“We categorically deny any imminent departure of Phoebe Philo from Céline,” an anonymous spokesman for LVMH said. This is a tried and tested statement; the house practiced using it in February 2016 when it was falsely reported the British designer had left the French house. On Tuesday the rumour mill churned again, signalling the latest possible departure of a creative director from a luxury conglomerate. Was the Spring 2018 outing her last? Was it any good? It's worth analysing for a number of reasons—firstly, it's Céline, one of the most sought after luxury brands with an intuitive response to women's needs and how they want to dress; secondly, Phoebe Philo likes to keep her audience guessing, what will it look like this season? She's moved away from the more rigorous shapes that dominated her collections in the early 2010s, favouring a more gestural, fluid approach to clothing. Thirdly, if it is one of the most sought after brands, is it any good?
There's an intellectual veneer surrounding brands like Prada and Céline. If you don't get it, you feel like that is because you haven't fully understood the deeper meaning—something needlessly applied to many things nowadays—and not simply because it could be slapdash or, to put it bluntly, dull. Philo doesn't work in the same way as other designers when it comes to inspirations. Generally, she opts to channel feelings into her garments which is where the intellectual veneer derives from, the clothes become a vessel for emotion. If there's a misfire, and there are some in this show, many would rather rest on their laurels than investigating whether the clothes were just subpar.
The mood Philo was aiming for here was joy! Optimism! Freedom! Those were prevalent motifs during the Spring 2018 shows as designers wanted to move away from the political turmoil and towards the personal world, filling it with hope and positivity, rather than cementing it in its stupor. She was thinking about he 1980s, a loose background to the show, when fashion hadn't yet been transformed by globalisation and it was a famously fun fairground for industry personnel. She resurrected the wide-shoulder for the Céline woman, oversized polo-shorts and a sophisticated take on Working Girl with the occasional candy-coloured explosion. The strongest pieces were the ivory drop-waist dress with intricate laser cut lacing, a boxy off-white leather coat and a burgundy-hued dress with a photographic collage print that hit the narrow runway in the show's denouement.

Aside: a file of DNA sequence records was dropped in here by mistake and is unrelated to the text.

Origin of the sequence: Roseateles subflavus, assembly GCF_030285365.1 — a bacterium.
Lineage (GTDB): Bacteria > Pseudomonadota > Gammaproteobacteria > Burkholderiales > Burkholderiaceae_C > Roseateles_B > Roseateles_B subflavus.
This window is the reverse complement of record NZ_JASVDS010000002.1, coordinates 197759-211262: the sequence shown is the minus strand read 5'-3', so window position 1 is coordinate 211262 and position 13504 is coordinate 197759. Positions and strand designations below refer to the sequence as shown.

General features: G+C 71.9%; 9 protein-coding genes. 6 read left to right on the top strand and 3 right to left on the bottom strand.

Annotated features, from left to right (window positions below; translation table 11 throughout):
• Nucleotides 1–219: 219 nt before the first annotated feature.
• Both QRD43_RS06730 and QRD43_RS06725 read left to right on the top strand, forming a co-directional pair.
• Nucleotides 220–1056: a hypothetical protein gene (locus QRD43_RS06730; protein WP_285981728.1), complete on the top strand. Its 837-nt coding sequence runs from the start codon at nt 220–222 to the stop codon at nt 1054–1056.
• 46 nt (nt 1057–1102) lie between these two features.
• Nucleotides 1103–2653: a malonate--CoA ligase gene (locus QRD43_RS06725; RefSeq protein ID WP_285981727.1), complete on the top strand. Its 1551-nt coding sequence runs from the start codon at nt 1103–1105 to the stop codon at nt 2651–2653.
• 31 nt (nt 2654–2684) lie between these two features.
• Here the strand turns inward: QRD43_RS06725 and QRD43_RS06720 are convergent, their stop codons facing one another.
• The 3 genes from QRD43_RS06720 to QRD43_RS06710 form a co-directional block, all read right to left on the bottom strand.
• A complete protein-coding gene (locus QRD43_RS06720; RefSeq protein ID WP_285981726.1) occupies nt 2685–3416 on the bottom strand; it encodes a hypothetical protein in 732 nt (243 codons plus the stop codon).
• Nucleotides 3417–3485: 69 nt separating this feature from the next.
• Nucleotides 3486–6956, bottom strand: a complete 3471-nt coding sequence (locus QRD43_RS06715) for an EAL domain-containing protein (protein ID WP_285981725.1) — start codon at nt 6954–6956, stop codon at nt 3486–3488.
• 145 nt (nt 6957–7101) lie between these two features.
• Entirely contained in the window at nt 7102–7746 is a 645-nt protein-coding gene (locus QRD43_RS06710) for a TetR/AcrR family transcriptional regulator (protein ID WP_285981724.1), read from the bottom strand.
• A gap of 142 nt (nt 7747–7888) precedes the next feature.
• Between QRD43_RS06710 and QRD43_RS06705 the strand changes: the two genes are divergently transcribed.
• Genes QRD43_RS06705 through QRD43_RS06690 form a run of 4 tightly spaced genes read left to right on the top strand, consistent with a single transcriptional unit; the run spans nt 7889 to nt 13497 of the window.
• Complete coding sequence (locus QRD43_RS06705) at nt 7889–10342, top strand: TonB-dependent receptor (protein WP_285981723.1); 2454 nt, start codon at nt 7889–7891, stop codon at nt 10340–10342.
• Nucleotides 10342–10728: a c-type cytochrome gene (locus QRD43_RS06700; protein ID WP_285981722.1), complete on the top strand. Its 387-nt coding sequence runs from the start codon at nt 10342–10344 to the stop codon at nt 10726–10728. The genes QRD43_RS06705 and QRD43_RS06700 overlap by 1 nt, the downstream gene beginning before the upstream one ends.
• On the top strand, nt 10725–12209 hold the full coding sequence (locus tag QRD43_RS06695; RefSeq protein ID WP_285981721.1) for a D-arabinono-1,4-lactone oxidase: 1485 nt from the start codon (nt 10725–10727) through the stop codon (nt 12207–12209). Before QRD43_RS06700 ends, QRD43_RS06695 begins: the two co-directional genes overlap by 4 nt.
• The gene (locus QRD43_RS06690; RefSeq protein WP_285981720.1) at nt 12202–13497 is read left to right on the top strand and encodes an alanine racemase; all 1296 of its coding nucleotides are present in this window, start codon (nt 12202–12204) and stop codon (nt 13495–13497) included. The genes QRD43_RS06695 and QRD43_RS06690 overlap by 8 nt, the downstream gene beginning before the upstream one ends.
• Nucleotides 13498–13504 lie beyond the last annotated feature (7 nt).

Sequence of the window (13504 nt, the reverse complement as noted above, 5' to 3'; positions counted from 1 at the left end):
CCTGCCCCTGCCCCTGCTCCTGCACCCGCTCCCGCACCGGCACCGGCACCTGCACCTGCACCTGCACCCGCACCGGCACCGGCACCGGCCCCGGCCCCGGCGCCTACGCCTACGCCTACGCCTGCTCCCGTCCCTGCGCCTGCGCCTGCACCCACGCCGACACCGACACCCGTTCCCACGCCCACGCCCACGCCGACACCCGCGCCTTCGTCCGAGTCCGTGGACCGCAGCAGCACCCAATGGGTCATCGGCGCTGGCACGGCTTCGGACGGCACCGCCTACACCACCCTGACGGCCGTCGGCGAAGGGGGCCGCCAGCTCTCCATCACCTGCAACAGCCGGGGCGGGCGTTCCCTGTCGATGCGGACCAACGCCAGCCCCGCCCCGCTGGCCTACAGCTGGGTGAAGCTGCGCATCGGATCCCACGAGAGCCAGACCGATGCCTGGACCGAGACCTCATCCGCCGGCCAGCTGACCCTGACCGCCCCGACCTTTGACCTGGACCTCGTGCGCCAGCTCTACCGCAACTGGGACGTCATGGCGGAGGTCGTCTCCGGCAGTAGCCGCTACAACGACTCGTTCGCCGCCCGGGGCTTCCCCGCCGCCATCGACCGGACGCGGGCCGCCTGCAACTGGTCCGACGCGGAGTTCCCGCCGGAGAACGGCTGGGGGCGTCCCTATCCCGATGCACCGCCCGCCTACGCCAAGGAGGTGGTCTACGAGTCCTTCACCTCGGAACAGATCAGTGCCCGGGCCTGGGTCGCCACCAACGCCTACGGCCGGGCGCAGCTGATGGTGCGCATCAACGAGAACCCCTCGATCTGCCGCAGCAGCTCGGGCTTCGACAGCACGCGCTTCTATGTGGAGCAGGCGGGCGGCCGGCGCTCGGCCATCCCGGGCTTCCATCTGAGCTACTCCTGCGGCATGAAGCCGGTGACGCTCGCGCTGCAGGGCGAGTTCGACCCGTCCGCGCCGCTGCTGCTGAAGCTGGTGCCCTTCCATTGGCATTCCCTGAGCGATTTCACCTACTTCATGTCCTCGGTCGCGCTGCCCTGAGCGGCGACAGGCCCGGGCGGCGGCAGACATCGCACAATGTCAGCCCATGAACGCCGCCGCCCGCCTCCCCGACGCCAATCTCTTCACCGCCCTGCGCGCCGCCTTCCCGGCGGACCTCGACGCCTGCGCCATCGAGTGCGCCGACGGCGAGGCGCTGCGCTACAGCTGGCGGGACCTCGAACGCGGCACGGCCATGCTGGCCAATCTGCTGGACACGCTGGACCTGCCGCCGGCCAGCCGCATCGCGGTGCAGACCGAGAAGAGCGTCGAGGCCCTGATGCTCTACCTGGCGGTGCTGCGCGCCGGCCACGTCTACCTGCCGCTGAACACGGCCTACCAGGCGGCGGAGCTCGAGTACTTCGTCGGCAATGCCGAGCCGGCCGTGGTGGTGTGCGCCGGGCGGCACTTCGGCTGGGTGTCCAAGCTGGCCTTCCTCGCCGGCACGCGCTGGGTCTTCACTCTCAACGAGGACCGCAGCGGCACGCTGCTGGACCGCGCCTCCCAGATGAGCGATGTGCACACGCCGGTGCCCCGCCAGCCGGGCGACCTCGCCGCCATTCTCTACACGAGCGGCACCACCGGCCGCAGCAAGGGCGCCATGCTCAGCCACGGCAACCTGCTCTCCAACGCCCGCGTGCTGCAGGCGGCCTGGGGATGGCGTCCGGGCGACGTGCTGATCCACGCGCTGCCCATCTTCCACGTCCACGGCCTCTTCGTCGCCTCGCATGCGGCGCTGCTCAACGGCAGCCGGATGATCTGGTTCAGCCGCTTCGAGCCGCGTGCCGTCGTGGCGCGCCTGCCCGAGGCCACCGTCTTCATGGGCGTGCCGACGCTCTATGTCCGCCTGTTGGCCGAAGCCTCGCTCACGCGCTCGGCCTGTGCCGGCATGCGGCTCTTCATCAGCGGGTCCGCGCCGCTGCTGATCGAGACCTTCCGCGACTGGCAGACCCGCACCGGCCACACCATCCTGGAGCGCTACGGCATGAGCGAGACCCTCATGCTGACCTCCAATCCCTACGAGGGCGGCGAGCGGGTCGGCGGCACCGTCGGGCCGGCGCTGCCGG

Most interestingly, this show was presented directly after Demna Gvaslia's third womenswear outing at Balenciaga. It was rather disconcerting to see the same silhouettes and glamorous insouciance permeate these clothes as they did only two hours prior. There were some distinctly Céline looks such as the beautiful, sumptuous tailoring which remains as effortless as always. The way the fabric drapes on the body is also identifiable as a Céline signature. However, the needless layering of garments, the ugly-chic trainers, the odd take on bad taste for the luxury consumer who doesn't associate with such influences rang true to be Balenciaga-isms... or, at least, they felt like ones given the show's proximity to it. On the day, it felt like the garments could've bled into the previous show, where checks and pinstripes and cheap-looking wallpaper prints also appeared. It was an unfortunate scheduling conflict, highlighted when viewing the collection online, months later, removed from the context of fashion week, and it looking fresher than before. If anything, it shows despite stylistic similarities the clothes here transcend the time they are presented in.
Industry sources have said former Stella McCartney design director and current Ports1961 creative director, Natasa Cagalji is a possible front runner to replace Philo. There is also Céline's head of ready-to-wear, Michael Rider and their former design director Ilaria Icardi are also names being mentioned, according to the Business of Fashion. Philo's direction of the brand has seen it grow exponentially, with an increase in annual revenue of €500 million over 10 years. The brand, which has been slow to adapt to the digital age, is expected to boost its online profile with an e-commerce outlet down the line. It's times like this when one has to ask, will passing the torch make much of a difference? Anthony Vaccarello's aesthetic isn't much different to his predecessor, Hedi Slimane's at Saint Laurent. Mimicking what Phoebe Philo has going will be an uphill battle, perhaps even for insiders. Her Céline tenure has been marked by an understanding of the female psyche, her clothes are imbued with emotionality: it'll be hard to replicate.